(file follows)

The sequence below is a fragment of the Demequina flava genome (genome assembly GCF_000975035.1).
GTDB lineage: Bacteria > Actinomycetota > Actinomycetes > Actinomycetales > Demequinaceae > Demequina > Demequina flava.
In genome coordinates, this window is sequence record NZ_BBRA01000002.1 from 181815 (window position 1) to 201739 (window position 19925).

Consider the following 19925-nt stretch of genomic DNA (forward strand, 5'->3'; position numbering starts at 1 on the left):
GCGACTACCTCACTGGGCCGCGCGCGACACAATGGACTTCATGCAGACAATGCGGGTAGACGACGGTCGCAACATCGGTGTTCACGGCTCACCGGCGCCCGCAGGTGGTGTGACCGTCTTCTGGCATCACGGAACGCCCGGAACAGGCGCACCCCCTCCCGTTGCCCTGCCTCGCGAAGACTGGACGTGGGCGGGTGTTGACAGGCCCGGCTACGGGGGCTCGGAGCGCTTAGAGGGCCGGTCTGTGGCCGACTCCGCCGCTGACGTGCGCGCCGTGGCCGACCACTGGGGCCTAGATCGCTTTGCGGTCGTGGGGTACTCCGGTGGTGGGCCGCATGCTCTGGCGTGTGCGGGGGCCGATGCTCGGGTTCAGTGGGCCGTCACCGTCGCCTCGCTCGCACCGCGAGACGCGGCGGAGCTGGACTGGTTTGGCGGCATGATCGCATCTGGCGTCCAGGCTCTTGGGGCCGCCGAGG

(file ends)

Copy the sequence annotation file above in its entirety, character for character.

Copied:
The sequence below is a fragment of the Demequina flava genome (genome assembly GCF_000975035.1).
GTDB lineage: Bacteria > Actinomycetota > Actinomycetes > Actinomycetales > Demequinaceae > Demequina > Demequina flava.
In genome coordinates, this window is sequence record NZ_BBRA01000002.1 from 181815 (window position 1) to 201739 (window position 19925).

Consider the following 19925-nt stretch of genomic DNA (forward strand, 5'->3'; position numbering starts at 1 on the left):
GCGACTACCTCACTGGGCCGCGCGCGACACAATGGACTTCATGCAGACAATGCGGGTAGACGACGGTCGCAACATCGGTGTTCACGGCTCACCGGCGCCCGCAGGTGGTGTGACCGTCTTCTGGCATCACGGAACGCCCGGAACAGGCGCACCCCCTCCCGTTGCCCTGCCTCGCGAAGACTGGACGTGGGCGGGTGTTGACAGGCCCGGCTACGGGGGCTCGGAGCGCTTAGAGGGCCGGTCTGTGGCCGACTCCGCCGCTGACGTGCGCGCCGTGGCCGACCACTGGGGCCTAGATCGCTTTGCGGTCGTGGGGTACTCCGGTGGTGGGCCGCATGCTCTGGCGTGTGCGGGGGCCGATGCTCGGGTTCAGTGGGCCGTCACCGTCGCCTCGCTCGCACCGCGAGACGCGGCGGAGCTGGACTGGTTTGGCGGCATGATCGCATCTGGCGTCCAGGCTCTTGGGGCCGCCGAGG